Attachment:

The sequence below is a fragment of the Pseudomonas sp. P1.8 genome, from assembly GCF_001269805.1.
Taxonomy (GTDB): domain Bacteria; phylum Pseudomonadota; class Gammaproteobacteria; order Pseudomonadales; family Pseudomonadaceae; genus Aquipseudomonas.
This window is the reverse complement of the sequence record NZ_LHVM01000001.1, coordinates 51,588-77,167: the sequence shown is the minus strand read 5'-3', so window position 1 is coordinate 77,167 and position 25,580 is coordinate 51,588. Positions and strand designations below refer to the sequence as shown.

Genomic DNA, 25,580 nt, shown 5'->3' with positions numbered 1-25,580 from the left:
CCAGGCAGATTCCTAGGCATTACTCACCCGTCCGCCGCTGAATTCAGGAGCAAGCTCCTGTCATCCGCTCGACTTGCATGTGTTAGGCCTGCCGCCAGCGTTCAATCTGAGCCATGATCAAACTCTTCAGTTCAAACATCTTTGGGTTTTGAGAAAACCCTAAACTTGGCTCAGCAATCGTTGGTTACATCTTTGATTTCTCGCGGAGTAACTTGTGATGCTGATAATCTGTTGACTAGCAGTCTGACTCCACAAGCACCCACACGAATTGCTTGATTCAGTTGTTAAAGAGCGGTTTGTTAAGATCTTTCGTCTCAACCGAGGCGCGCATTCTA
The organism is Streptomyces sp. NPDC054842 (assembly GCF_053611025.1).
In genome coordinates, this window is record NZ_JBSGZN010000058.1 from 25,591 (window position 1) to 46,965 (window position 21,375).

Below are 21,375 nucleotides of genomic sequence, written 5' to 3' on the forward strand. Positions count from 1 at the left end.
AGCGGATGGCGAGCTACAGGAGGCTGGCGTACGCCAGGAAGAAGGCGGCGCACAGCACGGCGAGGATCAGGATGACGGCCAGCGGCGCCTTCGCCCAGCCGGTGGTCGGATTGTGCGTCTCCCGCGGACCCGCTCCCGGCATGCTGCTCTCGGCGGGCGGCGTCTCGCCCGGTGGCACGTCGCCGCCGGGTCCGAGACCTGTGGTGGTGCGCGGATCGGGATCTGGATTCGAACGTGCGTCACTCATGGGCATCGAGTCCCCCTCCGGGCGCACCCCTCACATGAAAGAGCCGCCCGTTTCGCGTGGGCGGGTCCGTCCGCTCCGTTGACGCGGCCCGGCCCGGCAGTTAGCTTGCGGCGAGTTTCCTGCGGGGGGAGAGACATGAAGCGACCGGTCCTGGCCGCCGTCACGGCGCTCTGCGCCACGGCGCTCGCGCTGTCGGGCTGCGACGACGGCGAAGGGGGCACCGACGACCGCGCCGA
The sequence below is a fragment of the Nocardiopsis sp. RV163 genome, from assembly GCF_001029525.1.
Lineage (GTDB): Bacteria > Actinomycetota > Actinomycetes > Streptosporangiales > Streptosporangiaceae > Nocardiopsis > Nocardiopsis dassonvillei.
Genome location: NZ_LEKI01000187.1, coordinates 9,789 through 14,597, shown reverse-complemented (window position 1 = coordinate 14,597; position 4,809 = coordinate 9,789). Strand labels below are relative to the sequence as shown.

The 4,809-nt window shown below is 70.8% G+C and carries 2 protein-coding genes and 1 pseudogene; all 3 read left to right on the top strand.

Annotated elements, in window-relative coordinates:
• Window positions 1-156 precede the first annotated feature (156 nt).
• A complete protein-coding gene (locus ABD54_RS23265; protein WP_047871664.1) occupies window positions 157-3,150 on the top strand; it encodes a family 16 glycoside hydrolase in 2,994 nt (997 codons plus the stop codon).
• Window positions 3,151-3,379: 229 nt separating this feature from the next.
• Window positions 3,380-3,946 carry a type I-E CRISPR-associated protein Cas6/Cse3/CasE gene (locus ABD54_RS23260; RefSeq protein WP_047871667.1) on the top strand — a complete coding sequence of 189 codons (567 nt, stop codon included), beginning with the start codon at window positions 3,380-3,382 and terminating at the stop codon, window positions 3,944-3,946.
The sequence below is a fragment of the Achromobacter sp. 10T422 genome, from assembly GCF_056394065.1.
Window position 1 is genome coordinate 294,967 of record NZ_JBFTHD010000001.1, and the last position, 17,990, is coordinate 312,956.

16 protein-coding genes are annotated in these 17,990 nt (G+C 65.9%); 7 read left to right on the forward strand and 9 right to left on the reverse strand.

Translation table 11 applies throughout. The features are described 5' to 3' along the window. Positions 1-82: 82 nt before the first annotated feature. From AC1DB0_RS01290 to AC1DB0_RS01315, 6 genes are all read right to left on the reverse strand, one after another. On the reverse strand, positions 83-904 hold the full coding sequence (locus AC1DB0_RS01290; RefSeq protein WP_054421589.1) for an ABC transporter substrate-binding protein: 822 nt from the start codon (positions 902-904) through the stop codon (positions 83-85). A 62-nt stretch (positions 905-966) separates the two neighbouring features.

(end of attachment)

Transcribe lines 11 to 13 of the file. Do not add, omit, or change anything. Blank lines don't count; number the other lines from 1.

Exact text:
Lineage (GTDB): Bacteria > Actinomycetota > Actinomycetes > Streptosporangiales > Streptosporangiaceae > Nocardiopsis > Nocardiopsis dassonvillei.
Genome location: NZ_LEKI01000187.1, coordinates 9,789 through 14,597, shown reverse-complemented (window position 1 = coordinate 14,597; position 4,809 = coordinate 9,789). Strand labels below are relative to the sequence as shown.

The 4,809-nt window shown below is 70.8% G+C and carries 2 protein-coding genes and 1 pseudogene; all 3 read left to right on the top strand.